They typical Windows event loop in a game or tool may look something like:


  while( running ) {
    if( PeekMessage( ... ) ) {
      TranslateMessage( ... );  
      DispatchMessage( ... );
    }
    Render();
  }


Bad Code

There are at least two problems with that:

1) You're calling PeekMessage(), which immediately returns, so the loop will just spin. GetMessage() will wait until there's a message available (and yield the CPU).

2) You're calling Render() once per windows message. This is really bad, as certain windows transactions take many messages. Your look should look something like:


  HANDLE h = (HANDLE)CreateEvent( 0, false, false, 0 );
  while( running ) {
    while( PeekMessage( ... ) ) {
      TranslateMessage( ... );
      DispatchMessage( ... );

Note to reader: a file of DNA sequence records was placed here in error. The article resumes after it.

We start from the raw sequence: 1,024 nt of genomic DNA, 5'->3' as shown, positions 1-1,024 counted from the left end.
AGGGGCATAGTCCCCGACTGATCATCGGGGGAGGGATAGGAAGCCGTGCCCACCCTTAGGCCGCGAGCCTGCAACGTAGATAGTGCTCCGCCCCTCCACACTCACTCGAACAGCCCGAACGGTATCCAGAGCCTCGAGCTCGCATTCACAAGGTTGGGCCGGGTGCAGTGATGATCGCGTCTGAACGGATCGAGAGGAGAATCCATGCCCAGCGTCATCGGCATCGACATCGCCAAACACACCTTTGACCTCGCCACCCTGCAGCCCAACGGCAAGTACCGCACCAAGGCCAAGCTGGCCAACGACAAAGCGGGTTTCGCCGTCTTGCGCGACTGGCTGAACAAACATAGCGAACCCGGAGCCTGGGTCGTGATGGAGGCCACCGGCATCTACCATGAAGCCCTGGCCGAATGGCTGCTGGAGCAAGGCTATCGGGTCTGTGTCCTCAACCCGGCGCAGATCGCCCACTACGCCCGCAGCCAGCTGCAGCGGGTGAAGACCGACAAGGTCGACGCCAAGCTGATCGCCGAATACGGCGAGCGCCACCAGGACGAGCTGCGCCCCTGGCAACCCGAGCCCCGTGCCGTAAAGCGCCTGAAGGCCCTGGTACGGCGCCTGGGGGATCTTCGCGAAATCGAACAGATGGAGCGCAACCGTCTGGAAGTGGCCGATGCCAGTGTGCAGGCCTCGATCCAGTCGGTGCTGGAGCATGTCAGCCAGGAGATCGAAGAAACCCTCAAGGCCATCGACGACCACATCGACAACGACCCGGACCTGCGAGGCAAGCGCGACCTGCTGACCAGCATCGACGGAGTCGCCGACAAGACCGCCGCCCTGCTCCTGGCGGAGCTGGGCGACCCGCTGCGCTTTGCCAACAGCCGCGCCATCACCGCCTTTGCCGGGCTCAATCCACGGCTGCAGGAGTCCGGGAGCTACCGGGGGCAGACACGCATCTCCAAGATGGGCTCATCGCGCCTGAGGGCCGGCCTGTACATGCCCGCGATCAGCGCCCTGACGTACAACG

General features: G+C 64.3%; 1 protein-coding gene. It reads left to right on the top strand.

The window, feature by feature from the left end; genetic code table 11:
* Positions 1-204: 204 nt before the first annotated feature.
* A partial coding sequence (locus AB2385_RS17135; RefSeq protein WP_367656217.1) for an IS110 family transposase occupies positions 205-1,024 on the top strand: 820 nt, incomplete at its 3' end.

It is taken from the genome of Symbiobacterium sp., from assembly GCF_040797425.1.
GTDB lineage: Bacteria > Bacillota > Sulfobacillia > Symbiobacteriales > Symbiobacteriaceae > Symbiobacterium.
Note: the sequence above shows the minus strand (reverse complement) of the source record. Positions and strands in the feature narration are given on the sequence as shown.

}
    timeout = CalculateNextFrameTimeout();
    if( timeout <= 0 ) { // time to render?
      Render();
      timeout = CalculateNextFrameTimeout();
    }
    // use an alertable wait
    MsgWaitForMultipleObjectsEx( 1, &h, timeout, QS_ALLEVENTS, 
        MWMO_ALERTABE|MWMO_INPUTAVAILABLE );  
  }
  CloseHandle( h );


Good Code

This code assumes that Render() does something that makes the next call to CalculateNextFrameTimeout() return greater than 0 for a while :-)

This code will keep the frame rate limited, and give up any CPU not needed. It will efficiently dispatch cascades of Windows events. And, most importantly, it will immediately wake up and dispatch any events generated by the user (such as from mousemove, keydown, etc) because it uses an alterable sleep. Sleep() is not alertable.